Every program has those games that live on forever in its lore and are forever fondly remembered and relived by its fanbase. Penn State fans are fortunate to have a long list of these games- 1981 vs. Pitt, the 1987 Fiesta Bowl, 2005 vs. Ohio State- the list can go on and on. Hidden Gems will focus on games that may not have the same prestige as those games, but certainly were memorable in some way or another and are an important part of the overall composition of Penn State sports.
A "hidden gem" isn't always a big victory that has been obscured by time. It isn't always a victory that ended up meaning comparatively little in the grand scheme of things. It isn't always a victory at all.
You had to know this was coming. They can't all be wins, you know.
I don't think much about the 2002 Iowa game. Time has obscured its place in history. In retrospect, the loss is far less frustrating than it was at the time. Iowa was an elite team that year, winning eleven games, dominating the Big Ten with a Heisman finalist at quarterback. A top ten squad that, because of scheduling quirks, unfortunately never got the chance to take on undefeated BCS National Champion Ohio State. Besides, of all of the frustrating, devastating, and inexplicable losses that the Nittany Lions have suffered against the Hawkeyes during its Big Ten years, the infamous 6-4 game and the 2008 upset that ended Penn State's national championship dreams are far, far higher on the list.
But 2002? It gave Penn State the chance to show its mettle in the face of adversity, and show off a surprisingly explosive offense. It gave us the best statistical performance of any Penn State quarterback in history. Frankly, it's probably the reason that instant replay exists in the Big Ten today. All told, that's not too shabby of a record.
The story of the 2002 Iowa game really begins several weeks earlier. Penn State struggled in its opener against the University of Central Florida, then dominated Nebraska in front of a record setting Beaver Stadium crowd. The next week, the Nittany Lions blew out Louisiana Tech at home, and the season appeared to have all the makings of something very special.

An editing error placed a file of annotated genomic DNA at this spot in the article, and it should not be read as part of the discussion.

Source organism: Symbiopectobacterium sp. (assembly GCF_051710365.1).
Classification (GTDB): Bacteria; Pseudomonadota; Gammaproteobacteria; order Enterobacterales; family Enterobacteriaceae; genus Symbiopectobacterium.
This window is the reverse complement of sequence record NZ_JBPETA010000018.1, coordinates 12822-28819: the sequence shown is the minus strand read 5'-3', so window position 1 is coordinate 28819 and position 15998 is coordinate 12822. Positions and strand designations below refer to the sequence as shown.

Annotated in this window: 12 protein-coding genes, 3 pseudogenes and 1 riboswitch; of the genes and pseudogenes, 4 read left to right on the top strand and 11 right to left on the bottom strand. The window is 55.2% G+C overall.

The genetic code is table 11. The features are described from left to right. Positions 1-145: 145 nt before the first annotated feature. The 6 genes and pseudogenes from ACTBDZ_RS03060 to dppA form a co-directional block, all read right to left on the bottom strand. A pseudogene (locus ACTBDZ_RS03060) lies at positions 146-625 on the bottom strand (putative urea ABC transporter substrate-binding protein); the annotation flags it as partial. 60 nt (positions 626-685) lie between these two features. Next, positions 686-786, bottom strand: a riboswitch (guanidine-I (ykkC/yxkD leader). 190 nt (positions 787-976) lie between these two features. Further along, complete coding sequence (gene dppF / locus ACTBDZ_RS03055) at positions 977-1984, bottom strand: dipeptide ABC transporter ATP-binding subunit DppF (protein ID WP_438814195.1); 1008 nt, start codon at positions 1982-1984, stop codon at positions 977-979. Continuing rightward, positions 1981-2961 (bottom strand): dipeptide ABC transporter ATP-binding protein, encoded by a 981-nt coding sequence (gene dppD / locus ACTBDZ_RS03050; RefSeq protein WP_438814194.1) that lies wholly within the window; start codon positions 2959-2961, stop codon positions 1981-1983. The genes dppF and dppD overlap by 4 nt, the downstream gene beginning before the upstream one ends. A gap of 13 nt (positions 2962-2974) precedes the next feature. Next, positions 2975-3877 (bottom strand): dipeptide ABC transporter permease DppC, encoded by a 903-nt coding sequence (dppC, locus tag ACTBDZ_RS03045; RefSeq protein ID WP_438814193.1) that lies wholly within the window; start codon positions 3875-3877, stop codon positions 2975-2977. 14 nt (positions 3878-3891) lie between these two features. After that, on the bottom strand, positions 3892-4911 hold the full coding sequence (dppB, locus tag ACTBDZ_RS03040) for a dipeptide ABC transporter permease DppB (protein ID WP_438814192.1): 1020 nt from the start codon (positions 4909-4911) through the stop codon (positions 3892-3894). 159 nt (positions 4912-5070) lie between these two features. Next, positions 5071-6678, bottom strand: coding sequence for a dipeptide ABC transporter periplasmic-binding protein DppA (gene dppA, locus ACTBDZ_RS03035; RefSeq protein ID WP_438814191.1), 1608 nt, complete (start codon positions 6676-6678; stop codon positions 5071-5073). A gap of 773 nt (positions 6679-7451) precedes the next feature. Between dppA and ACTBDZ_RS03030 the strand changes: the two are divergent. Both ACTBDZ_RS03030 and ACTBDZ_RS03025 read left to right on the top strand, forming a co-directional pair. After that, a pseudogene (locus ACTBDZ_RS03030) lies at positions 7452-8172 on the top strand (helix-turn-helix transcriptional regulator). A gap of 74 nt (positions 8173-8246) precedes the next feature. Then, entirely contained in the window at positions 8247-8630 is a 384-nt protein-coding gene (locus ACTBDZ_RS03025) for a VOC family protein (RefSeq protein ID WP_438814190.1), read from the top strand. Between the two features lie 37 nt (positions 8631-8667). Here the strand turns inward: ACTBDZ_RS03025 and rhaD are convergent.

Iowa, on the other hand, wasn't looking very impressive. After laying the wood to Akron in its season opener, the Hawkeyes stole one from Miami of Ohio (29-24), then lost to in-state rival Iowa State after giving up 29 straight points. The Hawkeyes rebounded the following week against Utah State, and arrived at Beaver Stadium sporting a 4-1 record.
It was clear from the outset that Penn State was unprepared mentally for the oncoming Hawkeye onslaught. Within 25 game minutes, the 12th ranked Nittany Lions found themselves in a 23-0 hole. Even when Penn State scored, it found a way to fail. In the beginning of the second half, Larry Johnson scored, but Robbie Gould's point after try was blocked and run back for two Hawkeye points. With 8:22 left in the game, Penn State was down 35-13, and fans began to make their way back to their tailgates to sulk in their beers and burgers and reminisce about the olden days.
If you left this game, though, you're missing why it's a hidden gem in the first place. Led by Zack Mills, Penn State fought the entire way back. It scored twenty-two unanswered points in eight minutes, all on touchdown passes from Mills to players named Johnson - a 36-yard pass to Larry, a 44-yard pass to Tony, and an 8-yard pass to Bryant. A two-point conversion from Chris Ganter on the second score meant that Penn State had tied the game at 35, and the teams were headed to overtime.
The Hawkeyes scored first in overtime. Down by a score and looking to replicate its' aerial success from the 4th quarter, Mills went to the air and found Tony Johnson on the sideline...sort of. Johnson appeared to have both feet in bounds, but the pass was ruled incomplete. It wasn't the only blown call that day, but it was certainly the most frustrating. Penn State couldn't convert, and the valiant comeback effort was thwarted.
In the end, Mills finished with 399 yards, one of the only school records Matt McGloin didn't break last year. LJ had a tough day on the ground, gaining only 68 yards and a touchdown, but caught 6 passes for 93 yards and a score. Bryant Johnson had eight catches for 146 yards, and Tony Johnson had four catches for 111 yards. A loss to the Hawkeyes seemed devastating at the time, but understandable in retrospect. Plus, it led to Joe Paterno chasing down Dick Honig after the game. And really, what's better than that?
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